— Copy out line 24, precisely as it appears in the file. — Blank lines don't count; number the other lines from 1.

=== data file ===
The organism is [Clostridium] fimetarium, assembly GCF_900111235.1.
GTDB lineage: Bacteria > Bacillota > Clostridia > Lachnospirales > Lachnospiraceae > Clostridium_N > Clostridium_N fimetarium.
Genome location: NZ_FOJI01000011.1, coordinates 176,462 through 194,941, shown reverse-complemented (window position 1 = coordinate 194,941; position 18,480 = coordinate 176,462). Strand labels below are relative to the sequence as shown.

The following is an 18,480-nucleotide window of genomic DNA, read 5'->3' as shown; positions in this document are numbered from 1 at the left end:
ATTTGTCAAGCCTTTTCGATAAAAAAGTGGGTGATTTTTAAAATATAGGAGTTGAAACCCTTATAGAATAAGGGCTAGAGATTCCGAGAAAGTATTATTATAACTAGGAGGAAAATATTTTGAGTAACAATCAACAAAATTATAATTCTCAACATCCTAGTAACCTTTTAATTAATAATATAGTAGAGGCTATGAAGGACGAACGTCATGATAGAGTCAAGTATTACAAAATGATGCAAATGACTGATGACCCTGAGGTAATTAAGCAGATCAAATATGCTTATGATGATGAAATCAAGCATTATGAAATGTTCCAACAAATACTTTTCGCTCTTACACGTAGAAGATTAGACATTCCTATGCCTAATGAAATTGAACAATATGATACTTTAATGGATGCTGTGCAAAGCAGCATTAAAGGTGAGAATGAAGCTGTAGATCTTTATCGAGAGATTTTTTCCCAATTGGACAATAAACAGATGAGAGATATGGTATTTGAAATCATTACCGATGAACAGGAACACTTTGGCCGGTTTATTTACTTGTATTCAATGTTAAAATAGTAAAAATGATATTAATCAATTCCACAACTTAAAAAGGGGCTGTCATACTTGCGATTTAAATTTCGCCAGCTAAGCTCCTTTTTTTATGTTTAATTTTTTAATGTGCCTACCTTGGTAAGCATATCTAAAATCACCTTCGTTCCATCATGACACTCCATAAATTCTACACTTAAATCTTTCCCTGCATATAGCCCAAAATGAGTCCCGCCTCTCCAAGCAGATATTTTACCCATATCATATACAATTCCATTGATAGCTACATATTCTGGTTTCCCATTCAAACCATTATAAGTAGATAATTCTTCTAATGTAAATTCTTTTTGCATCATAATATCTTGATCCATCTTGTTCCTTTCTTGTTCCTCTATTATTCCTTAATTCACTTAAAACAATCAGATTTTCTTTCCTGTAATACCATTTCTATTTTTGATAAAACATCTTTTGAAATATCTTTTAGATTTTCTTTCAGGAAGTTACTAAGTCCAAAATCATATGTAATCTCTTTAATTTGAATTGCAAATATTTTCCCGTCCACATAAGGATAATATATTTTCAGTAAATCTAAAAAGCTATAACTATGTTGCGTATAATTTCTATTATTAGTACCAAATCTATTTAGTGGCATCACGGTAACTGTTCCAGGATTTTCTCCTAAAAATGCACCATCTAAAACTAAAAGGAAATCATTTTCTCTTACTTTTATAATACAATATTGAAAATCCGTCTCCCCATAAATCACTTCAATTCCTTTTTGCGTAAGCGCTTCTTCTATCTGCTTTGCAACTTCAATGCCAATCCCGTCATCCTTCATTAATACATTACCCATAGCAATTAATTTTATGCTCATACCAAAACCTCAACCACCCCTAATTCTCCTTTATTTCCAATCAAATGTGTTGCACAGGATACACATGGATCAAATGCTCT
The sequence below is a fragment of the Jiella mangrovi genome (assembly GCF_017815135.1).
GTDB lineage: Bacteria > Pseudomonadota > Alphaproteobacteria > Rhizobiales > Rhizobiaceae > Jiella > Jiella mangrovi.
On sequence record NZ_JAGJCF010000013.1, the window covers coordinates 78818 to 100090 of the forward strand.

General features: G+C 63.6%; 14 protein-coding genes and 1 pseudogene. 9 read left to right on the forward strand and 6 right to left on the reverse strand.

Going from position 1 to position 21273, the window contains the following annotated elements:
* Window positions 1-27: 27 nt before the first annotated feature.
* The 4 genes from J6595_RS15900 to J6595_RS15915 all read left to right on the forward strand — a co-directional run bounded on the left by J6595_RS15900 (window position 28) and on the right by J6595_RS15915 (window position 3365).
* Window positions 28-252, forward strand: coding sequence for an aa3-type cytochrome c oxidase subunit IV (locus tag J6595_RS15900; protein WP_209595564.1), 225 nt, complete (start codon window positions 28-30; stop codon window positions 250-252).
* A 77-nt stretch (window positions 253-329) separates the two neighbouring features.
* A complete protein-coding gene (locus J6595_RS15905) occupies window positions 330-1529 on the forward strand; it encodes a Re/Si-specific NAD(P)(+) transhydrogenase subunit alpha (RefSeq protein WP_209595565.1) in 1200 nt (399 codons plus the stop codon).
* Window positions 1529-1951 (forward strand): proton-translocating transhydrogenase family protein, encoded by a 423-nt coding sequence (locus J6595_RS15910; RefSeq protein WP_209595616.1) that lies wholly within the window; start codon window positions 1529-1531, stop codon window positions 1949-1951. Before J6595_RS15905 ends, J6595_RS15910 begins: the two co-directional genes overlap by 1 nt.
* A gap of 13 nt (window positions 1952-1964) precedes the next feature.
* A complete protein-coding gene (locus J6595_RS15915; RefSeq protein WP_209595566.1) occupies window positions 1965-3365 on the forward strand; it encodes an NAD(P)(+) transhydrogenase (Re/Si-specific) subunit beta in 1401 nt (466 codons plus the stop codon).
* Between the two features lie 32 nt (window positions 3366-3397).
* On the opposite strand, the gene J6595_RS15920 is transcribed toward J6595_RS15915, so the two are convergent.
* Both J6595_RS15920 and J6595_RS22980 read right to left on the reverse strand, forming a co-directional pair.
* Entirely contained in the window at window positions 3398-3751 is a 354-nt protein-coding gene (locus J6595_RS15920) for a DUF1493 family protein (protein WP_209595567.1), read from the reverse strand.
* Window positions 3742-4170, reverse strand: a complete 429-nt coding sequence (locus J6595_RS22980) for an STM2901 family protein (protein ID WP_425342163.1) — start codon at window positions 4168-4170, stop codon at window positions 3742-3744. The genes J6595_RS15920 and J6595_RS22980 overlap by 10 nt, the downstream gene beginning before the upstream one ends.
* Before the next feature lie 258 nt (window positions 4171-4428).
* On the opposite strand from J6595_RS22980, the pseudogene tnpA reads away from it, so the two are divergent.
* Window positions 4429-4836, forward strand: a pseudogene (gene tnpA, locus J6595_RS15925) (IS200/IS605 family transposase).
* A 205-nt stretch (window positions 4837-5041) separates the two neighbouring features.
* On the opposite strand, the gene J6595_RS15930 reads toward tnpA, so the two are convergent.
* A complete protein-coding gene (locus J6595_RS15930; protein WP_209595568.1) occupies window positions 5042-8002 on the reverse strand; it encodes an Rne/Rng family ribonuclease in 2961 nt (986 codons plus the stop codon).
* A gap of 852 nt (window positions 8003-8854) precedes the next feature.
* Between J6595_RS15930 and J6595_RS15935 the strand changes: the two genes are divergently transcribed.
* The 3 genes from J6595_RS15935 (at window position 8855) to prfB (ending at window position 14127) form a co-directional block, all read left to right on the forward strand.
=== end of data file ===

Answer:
* Before the next feature lie 258 nt (window positions 4171-4428).